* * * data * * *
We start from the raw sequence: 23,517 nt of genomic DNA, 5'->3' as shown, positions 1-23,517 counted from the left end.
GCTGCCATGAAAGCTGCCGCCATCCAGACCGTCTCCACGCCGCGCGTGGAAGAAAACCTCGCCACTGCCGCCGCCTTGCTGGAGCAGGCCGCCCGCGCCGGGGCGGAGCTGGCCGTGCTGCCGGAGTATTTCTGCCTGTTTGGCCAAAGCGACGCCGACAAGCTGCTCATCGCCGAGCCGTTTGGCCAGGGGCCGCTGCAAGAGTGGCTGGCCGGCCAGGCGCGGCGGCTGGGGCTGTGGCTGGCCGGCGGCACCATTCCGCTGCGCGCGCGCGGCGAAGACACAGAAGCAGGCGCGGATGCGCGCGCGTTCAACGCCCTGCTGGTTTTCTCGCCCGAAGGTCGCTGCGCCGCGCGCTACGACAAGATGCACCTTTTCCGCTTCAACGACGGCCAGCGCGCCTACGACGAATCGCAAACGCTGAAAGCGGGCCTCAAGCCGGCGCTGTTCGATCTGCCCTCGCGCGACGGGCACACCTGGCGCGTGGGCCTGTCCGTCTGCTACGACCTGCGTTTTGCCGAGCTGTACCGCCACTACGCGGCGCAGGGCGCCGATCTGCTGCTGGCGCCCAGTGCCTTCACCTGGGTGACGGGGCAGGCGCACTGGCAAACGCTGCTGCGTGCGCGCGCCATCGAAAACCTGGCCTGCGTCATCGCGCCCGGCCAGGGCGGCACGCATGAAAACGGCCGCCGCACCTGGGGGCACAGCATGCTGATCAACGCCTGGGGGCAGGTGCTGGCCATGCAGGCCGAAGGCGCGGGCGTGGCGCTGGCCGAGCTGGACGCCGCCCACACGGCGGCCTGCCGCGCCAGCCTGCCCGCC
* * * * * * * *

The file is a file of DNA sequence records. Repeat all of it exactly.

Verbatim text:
We start from the raw sequence: 23,517 nt of genomic DNA, 5'->3' as shown, positions 1-23,517 counted from the left end.
GCTGCCATGAAAGCTGCCGCCATCCAGACCGTCTCCACGCCGCGCGTGGAAGAAAACCTCGCCACTGCCGCCGCCTTGCTGGAGCAGGCCGCCCGCGCCGGGGCGGAGCTGGCCGTGCTGCCGGAGTATTTCTGCCTGTTTGGCCAAAGCGACGCCGACAAGCTGCTCATCGCCGAGCCGTTTGGCCAGGGGCCGCTGCAAGAGTGGCTGGCCGGCCAGGCGCGGCGGCTGGGGCTGTGGCTGGCCGGCGGCACCATTCCGCTGCGCGCGCGCGGCGAAGACACAGAAGCAGGCGCGGATGCGCGCGCGTTCAACGCCCTGCTGGTTTTCTCGCCCGAAGGTCGCTGCGCCGCGCGCTACGACAAGATGCACCTTTTCCGCTTCAACGACGGCCAGCGCGCCTACGACGAATCGCAAACGCTGAAAGCGGGCCTCAAGCCGGCGCTGTTCGATCTGCCCTCGCGCGACGGGCACACCTGGCGCGTGGGCCTGTCCGTCTGCTACGACCTGCGTTTTGCCGAGCTGTACCGCCACTACGCGGCGCAGGGCGCCGATCTGCTGCTGGCGCCCAGTGCCTTCACCTGGGTGACGGGGCAGGCGCACTGGCAAACGCTGCTGCGTGCGCGCGCCATCGAAAACCTGGCCTGCGTCATCGCGCCCGGCCAGGGCGGCACGCATGAAAACGGCCGCCGCACCTGGGGGCACAGCATGCTGATCAACGCCTGGGGGCAGGTGCTGGCCATGCAGGCCGAAGGCGCGGGCGTGGCGCTGGCCGAGCTGGACGCCGCCCACACGGCGGCCTGCCGCGCCAGCCTGCCCGCC